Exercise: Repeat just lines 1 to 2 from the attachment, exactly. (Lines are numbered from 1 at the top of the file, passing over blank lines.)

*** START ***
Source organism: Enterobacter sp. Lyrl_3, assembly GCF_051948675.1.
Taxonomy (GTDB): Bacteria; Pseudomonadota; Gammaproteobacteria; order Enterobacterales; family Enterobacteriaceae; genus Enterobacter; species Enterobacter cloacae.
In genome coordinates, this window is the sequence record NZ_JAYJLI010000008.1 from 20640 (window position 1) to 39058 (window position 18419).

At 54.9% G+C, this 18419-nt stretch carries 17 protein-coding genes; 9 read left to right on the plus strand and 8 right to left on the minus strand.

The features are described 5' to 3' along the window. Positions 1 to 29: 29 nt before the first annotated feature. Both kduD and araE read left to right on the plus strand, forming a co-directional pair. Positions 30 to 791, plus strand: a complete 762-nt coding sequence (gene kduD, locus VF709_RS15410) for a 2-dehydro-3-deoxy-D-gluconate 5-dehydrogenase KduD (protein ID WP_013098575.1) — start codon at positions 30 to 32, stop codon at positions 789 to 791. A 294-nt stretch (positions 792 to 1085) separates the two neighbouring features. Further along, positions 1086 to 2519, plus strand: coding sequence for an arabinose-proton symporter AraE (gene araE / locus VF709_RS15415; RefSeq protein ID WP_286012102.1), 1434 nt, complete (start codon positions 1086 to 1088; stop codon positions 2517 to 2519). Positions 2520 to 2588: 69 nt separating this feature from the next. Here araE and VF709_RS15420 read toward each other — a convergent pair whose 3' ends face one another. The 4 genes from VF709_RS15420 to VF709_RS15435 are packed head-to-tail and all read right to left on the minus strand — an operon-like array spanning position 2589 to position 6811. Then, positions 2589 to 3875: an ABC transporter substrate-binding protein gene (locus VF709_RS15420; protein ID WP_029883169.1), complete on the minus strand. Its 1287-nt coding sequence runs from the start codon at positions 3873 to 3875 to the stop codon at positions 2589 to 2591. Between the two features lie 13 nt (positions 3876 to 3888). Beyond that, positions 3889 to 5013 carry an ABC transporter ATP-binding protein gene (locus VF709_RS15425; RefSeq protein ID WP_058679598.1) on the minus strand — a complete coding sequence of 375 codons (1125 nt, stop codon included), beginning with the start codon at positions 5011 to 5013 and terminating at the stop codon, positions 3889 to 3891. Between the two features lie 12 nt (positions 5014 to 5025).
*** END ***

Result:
Source organism: Enterobacter sp. Lyrl_3, assembly GCF_051948675.1.
Taxonomy (GTDB): Bacteria; Pseudomonadota; Gammaproteobacteria; order Enterobacterales; family Enterobacteriaceae; genus Enterobacter; species Enterobacter cloacae.